"THE good taste of bad taste"
prada spring summer 1996
Monday 4th March 2019
“Ugly,” defined by the oxford dictionary as “unpleasant or repulsive, especially in appearance,” is a word that’s meaning has been argued for generations, particularly in the realms of fashion. What is ugly? Is there such a thing as ugliness, or are aesthetic judgments purely a matter of taste? Is ugliness only skin-deep, or can something that is beautifully engineered also be ugly? If there were no ugliness in the world, would there be any beauty? All questions one might consider when declaring something ugly.
However, what makes Miuccia Prada’s “Banal Eccentricity” collection assertively unpleasant to look at is its regard for the mundane. Its clean lines, generic A-line silhouettes, and dated 70s inspired prints speak volumes of everyday monotony. With little to no intention Miuccia Prada’s Spring Summer 1996 collection, sent shockwaves through the fashion industry asserting a new look, one that was defined by the ordinary. Press play to find out more…
AUDIO: Often credited as the creator of the “ugly chic,” throughout her lifetime, Miuccia Prada has continued to toy with the boundaries of ugliness and beauty within her work. Her Spring Summer 1996 collection was no exception, marking a point in her career when her love for all things ugly can be seen at its best.
Described by Miuccia Prada herself as, “The Good Taste of Bad Taste,” the collection appeared on the runway at a time when Italian fashion was defined by “sexiness.” With Tom Ford at Gucci and Gianni Versace still alive, Prada took a risk in attempting to redefine what makes a woman look and feel beautiful.
Titled, “Banal Eccentricity” The collection has later been described as “Prada’s turning-of-the-tide ‘pretty ugly’ collection,” by Tim Blanks and Charlie Porter previously recalled to AnOther Magazine, “how shocking this collection was when it first came out,” labelling it, “radical.”
COLOUR PALLET & PRINT
Moving away from her own pristine minimalism, a feature in previous collections, for Spring Summer 1996 Miuccia Prada’s colour pallet was decisively brave. Blending avocado green, chartreuse and dusty lilac with various hues of sludge brown and ochre. Miuccia Prada decided to adopt the very colour pallet that was perceived as ugly and out-dated at the time, for her entire collection.
The colours appeared in block on a-line skirts, belted blazers, v-neck mohair jumpers, wide-leg trousers, polo shirts and also in prints that featured across the collection. In one look, Kate Moss wore a three-piece ensemble with matching blazer, skirt and top all in the same hand-drawn tweed-inspired print, but in varying colours - forest green, ochre yellow and dusty grey.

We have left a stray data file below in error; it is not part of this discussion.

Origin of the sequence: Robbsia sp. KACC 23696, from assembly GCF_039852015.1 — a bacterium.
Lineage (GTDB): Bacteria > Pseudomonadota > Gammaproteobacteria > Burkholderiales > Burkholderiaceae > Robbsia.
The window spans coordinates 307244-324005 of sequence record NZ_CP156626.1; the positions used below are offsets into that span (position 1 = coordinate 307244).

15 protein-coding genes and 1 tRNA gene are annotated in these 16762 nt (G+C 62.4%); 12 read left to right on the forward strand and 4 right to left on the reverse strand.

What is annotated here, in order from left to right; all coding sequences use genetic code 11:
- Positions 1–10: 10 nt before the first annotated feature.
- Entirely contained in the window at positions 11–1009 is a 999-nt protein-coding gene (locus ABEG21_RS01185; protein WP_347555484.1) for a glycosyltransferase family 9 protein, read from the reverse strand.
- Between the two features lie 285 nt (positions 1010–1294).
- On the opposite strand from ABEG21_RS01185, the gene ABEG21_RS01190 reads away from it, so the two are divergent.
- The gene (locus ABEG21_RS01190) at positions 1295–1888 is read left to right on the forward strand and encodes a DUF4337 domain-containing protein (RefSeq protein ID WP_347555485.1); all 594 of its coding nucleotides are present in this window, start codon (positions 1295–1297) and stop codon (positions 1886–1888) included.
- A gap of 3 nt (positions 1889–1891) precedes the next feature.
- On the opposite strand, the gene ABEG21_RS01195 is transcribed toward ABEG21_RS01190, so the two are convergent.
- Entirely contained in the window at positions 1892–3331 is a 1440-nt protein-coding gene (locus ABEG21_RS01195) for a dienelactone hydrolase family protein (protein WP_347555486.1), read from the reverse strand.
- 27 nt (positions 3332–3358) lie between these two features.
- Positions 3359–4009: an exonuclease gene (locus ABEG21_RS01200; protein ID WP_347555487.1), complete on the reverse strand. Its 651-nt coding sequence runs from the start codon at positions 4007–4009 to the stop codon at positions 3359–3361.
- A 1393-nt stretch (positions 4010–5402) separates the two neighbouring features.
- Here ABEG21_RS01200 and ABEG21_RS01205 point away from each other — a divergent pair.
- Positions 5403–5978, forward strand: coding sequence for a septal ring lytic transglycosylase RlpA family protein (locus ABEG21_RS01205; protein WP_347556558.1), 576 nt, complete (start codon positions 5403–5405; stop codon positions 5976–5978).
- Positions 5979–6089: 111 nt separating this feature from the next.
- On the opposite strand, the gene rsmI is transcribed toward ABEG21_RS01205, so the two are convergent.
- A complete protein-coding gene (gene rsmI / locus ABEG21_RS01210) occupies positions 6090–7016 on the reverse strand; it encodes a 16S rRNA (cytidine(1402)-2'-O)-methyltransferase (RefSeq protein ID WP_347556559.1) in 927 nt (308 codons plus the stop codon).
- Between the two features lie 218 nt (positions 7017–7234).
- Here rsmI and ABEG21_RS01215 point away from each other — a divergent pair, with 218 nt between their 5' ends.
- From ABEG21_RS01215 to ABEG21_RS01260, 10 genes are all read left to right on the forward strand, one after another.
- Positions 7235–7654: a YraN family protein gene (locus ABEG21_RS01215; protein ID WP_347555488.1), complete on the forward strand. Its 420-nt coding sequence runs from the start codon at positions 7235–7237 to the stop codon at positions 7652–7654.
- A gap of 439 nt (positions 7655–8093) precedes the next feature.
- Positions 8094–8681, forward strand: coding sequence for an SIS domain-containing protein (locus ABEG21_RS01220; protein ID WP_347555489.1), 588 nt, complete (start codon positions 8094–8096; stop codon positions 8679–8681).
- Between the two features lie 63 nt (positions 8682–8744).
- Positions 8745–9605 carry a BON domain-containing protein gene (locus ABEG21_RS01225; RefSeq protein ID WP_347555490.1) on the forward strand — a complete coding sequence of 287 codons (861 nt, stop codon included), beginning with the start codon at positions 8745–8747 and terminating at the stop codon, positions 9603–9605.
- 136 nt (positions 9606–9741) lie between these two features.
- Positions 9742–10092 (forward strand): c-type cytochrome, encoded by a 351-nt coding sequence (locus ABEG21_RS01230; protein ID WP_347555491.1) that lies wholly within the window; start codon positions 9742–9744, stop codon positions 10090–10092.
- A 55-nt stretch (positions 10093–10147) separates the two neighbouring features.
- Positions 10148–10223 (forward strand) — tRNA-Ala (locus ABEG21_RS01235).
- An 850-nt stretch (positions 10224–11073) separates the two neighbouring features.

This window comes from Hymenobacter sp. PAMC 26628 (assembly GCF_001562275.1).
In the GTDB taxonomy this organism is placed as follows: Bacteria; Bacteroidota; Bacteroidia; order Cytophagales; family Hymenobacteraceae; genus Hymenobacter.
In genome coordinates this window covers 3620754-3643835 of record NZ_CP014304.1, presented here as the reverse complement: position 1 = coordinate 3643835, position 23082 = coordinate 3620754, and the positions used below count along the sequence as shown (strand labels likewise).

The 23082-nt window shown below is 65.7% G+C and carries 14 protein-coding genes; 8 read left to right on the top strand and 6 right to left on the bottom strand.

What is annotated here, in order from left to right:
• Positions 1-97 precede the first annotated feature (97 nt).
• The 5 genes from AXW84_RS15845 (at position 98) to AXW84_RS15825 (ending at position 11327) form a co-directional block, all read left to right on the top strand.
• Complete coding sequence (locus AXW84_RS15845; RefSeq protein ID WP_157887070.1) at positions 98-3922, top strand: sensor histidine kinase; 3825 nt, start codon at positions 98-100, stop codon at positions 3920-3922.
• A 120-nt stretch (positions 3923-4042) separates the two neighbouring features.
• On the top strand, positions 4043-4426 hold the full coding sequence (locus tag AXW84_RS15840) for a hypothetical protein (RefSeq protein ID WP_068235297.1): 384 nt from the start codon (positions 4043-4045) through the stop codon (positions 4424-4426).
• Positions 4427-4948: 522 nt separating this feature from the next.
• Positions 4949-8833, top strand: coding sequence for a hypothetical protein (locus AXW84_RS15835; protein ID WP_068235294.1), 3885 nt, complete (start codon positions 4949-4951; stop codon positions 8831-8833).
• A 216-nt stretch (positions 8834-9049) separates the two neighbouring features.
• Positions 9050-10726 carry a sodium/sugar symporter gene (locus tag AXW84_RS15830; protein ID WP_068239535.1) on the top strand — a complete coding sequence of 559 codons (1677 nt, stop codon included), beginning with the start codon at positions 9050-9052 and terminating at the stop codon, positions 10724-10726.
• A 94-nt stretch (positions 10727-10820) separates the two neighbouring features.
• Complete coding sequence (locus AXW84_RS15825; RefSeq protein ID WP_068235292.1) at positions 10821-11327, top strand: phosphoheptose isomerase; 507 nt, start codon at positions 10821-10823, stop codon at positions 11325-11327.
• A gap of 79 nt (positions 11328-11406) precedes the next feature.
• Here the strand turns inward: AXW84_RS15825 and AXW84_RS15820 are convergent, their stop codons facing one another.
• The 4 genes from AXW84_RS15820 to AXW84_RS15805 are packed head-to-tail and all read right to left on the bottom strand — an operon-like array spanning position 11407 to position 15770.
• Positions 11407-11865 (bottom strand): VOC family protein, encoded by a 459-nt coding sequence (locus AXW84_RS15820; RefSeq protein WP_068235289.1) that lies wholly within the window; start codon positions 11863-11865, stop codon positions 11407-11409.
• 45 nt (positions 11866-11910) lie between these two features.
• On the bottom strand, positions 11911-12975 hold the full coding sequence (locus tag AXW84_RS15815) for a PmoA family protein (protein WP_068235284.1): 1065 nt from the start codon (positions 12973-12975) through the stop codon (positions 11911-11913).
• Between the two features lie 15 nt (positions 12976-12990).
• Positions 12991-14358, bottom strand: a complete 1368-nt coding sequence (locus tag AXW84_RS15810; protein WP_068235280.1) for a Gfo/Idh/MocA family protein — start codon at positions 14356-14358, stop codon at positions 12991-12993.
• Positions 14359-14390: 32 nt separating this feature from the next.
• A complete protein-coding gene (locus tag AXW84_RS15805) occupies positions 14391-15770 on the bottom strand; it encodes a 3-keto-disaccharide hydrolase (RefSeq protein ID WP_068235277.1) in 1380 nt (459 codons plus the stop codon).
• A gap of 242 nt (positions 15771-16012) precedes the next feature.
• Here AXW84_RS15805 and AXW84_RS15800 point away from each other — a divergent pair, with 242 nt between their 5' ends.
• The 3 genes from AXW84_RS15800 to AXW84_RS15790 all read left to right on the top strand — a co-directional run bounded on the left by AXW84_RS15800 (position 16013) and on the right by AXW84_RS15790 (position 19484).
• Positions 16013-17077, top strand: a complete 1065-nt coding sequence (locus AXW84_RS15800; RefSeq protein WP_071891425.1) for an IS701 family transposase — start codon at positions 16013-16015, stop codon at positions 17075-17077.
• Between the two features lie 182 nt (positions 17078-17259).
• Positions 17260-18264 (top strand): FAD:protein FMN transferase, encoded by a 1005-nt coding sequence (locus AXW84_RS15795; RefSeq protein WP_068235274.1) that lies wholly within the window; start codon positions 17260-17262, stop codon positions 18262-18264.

A dated floral print in deep purple, green and brown stood alone on skirts and dresses, and was paired with another of the prints made up from green and brown squares. An unlikely match. Graphic and cubist in nature this print became synonymous with the collection and featured in campaigns in vogue across the world. Because of its prints the collection later became known as the “formica print” collection due to its references to 60s kitchen vinyl patterns.
The shoes included in this collection were also somewhat revolutionary for their time. The models stomped down the runway to Marcos Valle’s 80s hit ‘Estrelar’ in Prada’s – now renowned – chunky brown leather shoes and sandals, both flat and unorthodoxly low-heeled at a time of 6 inch heels and hyper-sexualised female silhouettes.
In October 1996, British Vogue published an Article sub-titled, “some seasons fashion designers push preconceptions of good taste to the edge. Whether you love or hate the results, ultimately they will change the way you think about clothes.” In the article Lisa Armstrong draws attention to the fact that, “Prada’s fascination with drab shades has changed the way the industry thinks about colour.” The images featured in the magazine demonstrate how much Prada’s SS96 collection has influenced the colour pallet and silhouette used by other designers a season later.
This collection encapsulates the Prada design philosophy that still exists today. By juxta-posing ideas, fabrics, colour and shapes, Miuccia Prada continues to offer us something that is new, which is perhaps what makes her one of the most critically acclaimed fashion designers to date.
As summarised by Alexander Fury in an article for the Independent, the collection “got us all to wear chocolate brown and gave vintage sales a boost.
In retrospect, it caused a seismic sartorial shift in a similar manner to Christian Dior’s ‘New Look’ of nineteen forty-seven. Miuccia’s fugly frocks, the knowing naffness of her Bri-Nylon, crocheted tights and toilet-bowl heels, have influenced the way entire generations of designers create clothing.”
“Ugly is attractive, ugly is exciting. Maybe because it is newer,’ Miuccia Prada told Claire Duffin for the Telegraph in 2013